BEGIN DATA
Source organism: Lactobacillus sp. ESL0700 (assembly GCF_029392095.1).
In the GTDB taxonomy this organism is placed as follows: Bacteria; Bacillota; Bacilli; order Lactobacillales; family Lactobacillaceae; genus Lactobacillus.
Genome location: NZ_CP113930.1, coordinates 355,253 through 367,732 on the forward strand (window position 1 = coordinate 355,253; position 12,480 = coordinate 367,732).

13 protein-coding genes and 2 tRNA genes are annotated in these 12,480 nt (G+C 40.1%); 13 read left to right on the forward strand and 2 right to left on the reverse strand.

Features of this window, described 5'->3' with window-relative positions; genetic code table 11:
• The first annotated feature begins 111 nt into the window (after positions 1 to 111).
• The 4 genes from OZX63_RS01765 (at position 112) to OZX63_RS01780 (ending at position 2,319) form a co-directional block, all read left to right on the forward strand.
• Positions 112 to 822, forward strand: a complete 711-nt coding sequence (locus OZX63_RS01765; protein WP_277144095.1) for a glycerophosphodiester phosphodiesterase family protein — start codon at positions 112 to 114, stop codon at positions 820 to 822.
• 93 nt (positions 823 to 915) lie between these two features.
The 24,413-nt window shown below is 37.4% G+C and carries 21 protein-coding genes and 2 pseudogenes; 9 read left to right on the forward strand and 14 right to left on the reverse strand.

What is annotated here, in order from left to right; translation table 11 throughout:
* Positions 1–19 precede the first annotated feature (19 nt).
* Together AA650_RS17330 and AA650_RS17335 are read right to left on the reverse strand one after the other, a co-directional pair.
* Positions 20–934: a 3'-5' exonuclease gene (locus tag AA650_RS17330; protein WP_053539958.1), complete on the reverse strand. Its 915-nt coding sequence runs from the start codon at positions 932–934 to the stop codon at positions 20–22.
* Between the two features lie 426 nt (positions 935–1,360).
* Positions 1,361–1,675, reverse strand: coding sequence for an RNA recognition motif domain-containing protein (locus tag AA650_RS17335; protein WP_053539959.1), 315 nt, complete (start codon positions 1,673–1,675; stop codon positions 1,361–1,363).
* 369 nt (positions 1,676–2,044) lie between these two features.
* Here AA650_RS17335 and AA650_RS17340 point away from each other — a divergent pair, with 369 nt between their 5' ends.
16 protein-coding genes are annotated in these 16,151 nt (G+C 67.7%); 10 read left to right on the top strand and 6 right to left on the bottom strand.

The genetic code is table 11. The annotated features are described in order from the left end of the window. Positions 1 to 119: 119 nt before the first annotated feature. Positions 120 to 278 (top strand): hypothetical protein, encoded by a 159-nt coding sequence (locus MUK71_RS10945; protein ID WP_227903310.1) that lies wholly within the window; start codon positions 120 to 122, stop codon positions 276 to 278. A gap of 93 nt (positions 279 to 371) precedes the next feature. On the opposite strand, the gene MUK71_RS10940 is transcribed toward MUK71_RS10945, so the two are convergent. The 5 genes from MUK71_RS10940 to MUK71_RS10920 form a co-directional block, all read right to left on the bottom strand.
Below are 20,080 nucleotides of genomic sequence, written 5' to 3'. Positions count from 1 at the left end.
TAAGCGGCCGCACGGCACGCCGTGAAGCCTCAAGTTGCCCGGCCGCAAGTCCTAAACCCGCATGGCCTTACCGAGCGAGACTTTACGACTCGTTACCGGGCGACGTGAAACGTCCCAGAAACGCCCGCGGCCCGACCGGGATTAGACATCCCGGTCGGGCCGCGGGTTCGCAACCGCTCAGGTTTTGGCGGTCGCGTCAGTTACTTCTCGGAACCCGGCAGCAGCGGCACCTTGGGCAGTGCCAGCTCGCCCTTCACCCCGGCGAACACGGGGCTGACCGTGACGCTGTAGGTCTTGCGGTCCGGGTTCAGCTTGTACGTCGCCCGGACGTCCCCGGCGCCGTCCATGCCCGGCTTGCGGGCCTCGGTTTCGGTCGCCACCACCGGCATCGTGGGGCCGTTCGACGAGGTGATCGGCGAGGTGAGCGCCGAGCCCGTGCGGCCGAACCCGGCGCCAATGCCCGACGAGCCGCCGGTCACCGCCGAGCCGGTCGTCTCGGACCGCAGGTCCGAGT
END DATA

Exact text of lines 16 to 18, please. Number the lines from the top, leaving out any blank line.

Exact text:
* Positions 1,361–1,675, reverse strand: coding sequence for an RNA recognition motif domain-containing protein (locus tag AA650_RS17335; protein WP_053539959.1), 315 nt, complete (start codon positions 1,673–1,675; stop codon positions 1,361–1,363).
* 369 nt (positions 1,676–2,044) lie between these two features.
* Here AA650_RS17335 and AA650_RS17340 point away from each other — a divergent pair, with 369 nt between their 5' ends.